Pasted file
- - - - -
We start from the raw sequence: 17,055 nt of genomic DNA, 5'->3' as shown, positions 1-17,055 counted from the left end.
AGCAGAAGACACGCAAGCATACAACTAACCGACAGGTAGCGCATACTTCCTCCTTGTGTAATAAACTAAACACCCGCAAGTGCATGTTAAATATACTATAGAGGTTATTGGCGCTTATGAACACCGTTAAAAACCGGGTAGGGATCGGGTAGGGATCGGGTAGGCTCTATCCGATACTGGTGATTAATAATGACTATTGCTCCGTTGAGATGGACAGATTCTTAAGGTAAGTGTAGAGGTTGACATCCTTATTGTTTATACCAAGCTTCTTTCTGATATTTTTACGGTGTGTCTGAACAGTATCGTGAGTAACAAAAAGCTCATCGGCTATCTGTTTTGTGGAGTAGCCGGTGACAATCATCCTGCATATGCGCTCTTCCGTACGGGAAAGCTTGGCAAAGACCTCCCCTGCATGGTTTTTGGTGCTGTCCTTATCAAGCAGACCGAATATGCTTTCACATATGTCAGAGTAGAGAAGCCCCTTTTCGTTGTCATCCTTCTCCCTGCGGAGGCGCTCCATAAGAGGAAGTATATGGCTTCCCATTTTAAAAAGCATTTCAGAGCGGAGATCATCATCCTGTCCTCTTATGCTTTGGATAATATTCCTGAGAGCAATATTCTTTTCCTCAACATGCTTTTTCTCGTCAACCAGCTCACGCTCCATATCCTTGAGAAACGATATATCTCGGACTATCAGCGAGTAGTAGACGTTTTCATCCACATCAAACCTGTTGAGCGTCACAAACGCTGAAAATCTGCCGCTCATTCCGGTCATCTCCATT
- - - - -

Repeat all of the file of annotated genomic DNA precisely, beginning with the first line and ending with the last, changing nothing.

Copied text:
We start from the raw sequence: 17,055 nt of genomic DNA, 5'->3' as shown, positions 1-17,055 counted from the left end.
AGCAGAAGACACGCAAGCATACAACTAACCGACAGGTAGCGCATACTTCCTCCTTGTGTAATAAACTAAACACCCGCAAGTGCATGTTAAATATACTATAGAGGTTATTGGCGCTTATGAACACCGTTAAAAACCGGGTAGGGATCGGGTAGGGATCGGGTAGGCTCTATCCGATACTGGTGATTAATAATGACTATTGCTCCGTTGAGATGGACAGATTCTTAAGGTAAGTGTAGAGGTTGACATCCTTATTGTTTATACCAAGCTTCTTTCTGATATTTTTACGGTGTGTCTGAACAGTATCGTGAGTAACAAAAAGCTCATCGGCTATCTGTTTTGTGGAGTAGCCGGTGACAATCATCCTGCATATGCGCTCTTCCGTACGGGAAAGCTTGGCAAAGACCTCCCCTGCATGGTTTTTGGTGCTGTCCTTATCAAGCAGACCGAATATGCTTTCACATATGTCAGAGTAGAGAAGCCCCTTTTCGTTGTCATCCTTCTCCCTGCGGAGGCGCTCCATAAGAGGAAGTATATGGCTTCCCATTTTAAAAAGCATTTCAGAGCGGAGATCATCATCCTGTCCTCTTATGCTTTGGATAATATTCCTGAGAGCAATATTCTTTTCCTCAACATGCTTTTTCTCGTCAACCAGCTCACGCTCCATATCCTTGAGAAACGATATATCTCGGACTATCAGCGAGTAGTAGACGTTTTCATCCACATCAAACCTGTTGAGCGTCACAAACGCTGAAAATCTGCCGCTCATTCCGGTCATCTCCATT